6. There is no indication of such understanding in the mortgage instrument, nor does there appear to be any evidence in proof of it. The instrument of mortgage reserves a right to the mortgagee to insist on payment of the debt at his option. The judge reflects unfavourably on the explanation given by the defendant No. 2 of his unwillingness to retain possession of the mortgage lands. The explanation appears to us perfectly reasonable and it is supported by evidence. There is also evidence with regard to all the sates in which the appellants are interested that the proceeds were credited to the mortgage debt.

7. The conclusion at which we arrive is that the judge’s finding as regards the sales B. G. D. E. and J is against the weight of evidence. The consequence of the finding on the 3rd issue is that the decree so far as it relates to the appellants and concerns the sales under which they claim and the mesne profits of the lands sold must be reversed To that extent clearly the suit must be dismissed. This being so, and the decree so far as it concerns the mortgage being confirmed, there remain the claims mentioned in the 18th paragraph of the plaint and the 7th issue to be considered.

8. The decree deals with these claimsand also with the accounts of the parties on the footing of the mortgage. Regardless of the fact that the relation in which the parties stood to each other as mortgagor and mortgagee was a distinct relation from that occasioned by the conduct of defendant No. 2 with reference to the estate of the plaintiff’s father, the judge has dealt with the parties as if there was only one account to be adjusted and has credited to the mortgage account sums alleged to be owing by the defendant No. 2 in his capacity of administrator or manager of the father’s estate.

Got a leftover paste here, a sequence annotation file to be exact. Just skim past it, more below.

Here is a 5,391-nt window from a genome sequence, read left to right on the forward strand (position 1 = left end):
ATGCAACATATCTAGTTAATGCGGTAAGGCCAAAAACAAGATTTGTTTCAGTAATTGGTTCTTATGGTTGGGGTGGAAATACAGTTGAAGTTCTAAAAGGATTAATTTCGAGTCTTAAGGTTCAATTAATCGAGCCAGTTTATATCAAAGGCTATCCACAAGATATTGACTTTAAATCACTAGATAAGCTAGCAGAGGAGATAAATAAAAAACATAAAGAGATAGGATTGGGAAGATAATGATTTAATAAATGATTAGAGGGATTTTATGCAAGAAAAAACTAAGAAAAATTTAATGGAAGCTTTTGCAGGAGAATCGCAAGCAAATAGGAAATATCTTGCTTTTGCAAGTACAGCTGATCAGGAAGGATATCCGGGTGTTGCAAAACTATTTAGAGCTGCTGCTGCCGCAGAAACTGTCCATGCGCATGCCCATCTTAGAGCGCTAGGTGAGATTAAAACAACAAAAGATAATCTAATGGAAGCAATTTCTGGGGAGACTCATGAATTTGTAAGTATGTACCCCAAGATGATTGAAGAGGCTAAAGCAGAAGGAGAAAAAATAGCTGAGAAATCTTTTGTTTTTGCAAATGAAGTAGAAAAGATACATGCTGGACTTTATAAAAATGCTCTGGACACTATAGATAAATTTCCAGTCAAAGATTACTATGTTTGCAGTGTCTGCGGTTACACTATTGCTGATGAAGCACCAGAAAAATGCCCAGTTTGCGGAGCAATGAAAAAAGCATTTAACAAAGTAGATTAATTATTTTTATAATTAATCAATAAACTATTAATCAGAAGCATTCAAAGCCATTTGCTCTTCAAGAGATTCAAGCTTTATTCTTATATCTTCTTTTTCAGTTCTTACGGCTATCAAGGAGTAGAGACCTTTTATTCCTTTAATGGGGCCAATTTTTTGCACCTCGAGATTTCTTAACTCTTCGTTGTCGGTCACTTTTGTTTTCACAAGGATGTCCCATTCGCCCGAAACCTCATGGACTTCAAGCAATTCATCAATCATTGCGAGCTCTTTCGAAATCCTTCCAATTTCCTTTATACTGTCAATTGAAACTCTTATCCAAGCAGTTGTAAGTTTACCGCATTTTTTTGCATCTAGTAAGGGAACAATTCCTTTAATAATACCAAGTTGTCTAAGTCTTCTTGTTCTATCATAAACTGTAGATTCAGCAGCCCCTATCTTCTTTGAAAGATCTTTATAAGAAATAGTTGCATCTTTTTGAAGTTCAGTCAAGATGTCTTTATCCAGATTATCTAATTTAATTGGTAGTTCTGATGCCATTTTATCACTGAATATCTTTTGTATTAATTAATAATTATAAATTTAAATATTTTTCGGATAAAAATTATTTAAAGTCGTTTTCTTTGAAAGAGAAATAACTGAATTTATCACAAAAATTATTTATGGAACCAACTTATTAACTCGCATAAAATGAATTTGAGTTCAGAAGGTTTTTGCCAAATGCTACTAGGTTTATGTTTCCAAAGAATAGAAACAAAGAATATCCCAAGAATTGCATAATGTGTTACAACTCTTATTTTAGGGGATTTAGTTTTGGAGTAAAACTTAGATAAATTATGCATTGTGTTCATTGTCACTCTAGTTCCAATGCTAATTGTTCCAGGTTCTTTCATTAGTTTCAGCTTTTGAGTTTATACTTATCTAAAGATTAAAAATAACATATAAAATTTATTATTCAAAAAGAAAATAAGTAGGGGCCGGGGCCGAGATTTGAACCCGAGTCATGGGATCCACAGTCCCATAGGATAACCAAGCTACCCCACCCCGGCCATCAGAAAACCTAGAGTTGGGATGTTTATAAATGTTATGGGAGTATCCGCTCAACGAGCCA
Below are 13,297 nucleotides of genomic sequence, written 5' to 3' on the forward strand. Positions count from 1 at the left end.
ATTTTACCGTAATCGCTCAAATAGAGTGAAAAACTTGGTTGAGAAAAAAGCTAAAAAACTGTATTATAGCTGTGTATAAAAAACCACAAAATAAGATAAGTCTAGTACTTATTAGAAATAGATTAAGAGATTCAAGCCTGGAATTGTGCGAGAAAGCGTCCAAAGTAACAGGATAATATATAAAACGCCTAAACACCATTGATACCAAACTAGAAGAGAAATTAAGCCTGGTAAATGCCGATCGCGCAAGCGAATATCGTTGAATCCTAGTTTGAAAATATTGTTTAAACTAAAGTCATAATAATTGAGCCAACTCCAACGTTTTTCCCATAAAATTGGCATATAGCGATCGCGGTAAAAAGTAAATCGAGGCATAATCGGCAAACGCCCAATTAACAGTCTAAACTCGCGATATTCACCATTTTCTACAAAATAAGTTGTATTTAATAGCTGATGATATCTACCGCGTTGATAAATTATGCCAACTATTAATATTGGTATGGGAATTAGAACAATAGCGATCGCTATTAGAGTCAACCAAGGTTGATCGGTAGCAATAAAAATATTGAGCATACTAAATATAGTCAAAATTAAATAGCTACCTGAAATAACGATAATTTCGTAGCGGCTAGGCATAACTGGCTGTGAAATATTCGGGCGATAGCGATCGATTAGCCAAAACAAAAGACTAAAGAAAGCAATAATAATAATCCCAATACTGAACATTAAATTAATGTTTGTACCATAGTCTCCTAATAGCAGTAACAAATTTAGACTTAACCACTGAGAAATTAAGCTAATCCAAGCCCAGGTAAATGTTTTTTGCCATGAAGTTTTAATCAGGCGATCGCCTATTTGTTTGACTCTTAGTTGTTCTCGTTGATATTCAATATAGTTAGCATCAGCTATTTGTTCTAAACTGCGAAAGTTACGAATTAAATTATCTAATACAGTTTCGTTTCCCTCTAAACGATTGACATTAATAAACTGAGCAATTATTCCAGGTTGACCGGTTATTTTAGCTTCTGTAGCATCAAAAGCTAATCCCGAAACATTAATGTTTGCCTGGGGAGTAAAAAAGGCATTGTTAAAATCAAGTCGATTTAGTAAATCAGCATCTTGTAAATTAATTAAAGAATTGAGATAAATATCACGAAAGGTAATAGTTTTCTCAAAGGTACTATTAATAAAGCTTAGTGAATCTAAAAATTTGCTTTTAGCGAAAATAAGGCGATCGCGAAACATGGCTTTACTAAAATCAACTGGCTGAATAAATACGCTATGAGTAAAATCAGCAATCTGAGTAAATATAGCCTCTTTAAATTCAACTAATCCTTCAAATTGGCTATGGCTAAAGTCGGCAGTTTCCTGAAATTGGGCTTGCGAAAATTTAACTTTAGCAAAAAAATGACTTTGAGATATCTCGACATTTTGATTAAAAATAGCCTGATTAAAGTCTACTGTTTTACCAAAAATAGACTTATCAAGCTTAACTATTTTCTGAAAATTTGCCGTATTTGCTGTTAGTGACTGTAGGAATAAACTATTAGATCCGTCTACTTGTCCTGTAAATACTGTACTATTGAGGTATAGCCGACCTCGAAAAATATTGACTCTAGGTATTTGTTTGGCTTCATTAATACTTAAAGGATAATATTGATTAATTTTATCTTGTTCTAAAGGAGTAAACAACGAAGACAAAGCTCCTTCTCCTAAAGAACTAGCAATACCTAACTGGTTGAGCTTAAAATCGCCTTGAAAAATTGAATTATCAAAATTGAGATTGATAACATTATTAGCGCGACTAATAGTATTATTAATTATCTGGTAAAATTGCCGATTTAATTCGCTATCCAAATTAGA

9. It is not alleged that there was any agreement justifying the confusion of the two accounts. It is urged in the plaintiff’s behalf that, although the procedure adopted was irregular, objection was not taken by the defendants at the proper time and that the plaintiff may find himself barred by limitation, if he is remitted to another suit.

10. As regards the mortgage, we observe that the plaintiff never asked that an account should be taken–he asked for the cancellation of the mortgage-deed. In the suit as framed, it was impossible that he should ask even in the alternative for an account to be taken. When once it was found that the mortgage was a genuine and operative security the plaintiff was entitled to no relief in this suit in respect of the mortgage. Such part of the decree as touches the mortgage must therefore be reversed. We have considered the possibility of remanding the suit for a proper account to be taken of moneys that have come into the defendant’s hands otherwise than as mortgagee. The claim for such an account is one which, as already observed ought never to have been allowed in conjunction with a claim for the cancelment of alienations and the recovery of immoveable property…It is said on the appellants’ behalf that the plaint contains no sufficient allegation with regard to these matters and that the firat issue did not give him adequate notice of the point intended to be raised. These objections are not without weight. We see nothing in the circumstances of the case to entitle the plaintiff to any indulgence or to justify a departure from the clear rule laid down by Section 44. The principal object of the suit was clearly to obtain the cancelment of the alienations. Now that the plaintiff has failed in that object we cannot allow him in this suit to prosecute his other claims against the defendant No. 2.

12. The result is that the decree as against the appellants will be reversed and the suit will as against them stand dismissed.

13. The appellants are entitled to their costs througout.

14. Both appeals are allowed with costs.

15. The memorandum of objections is dismissed with costs.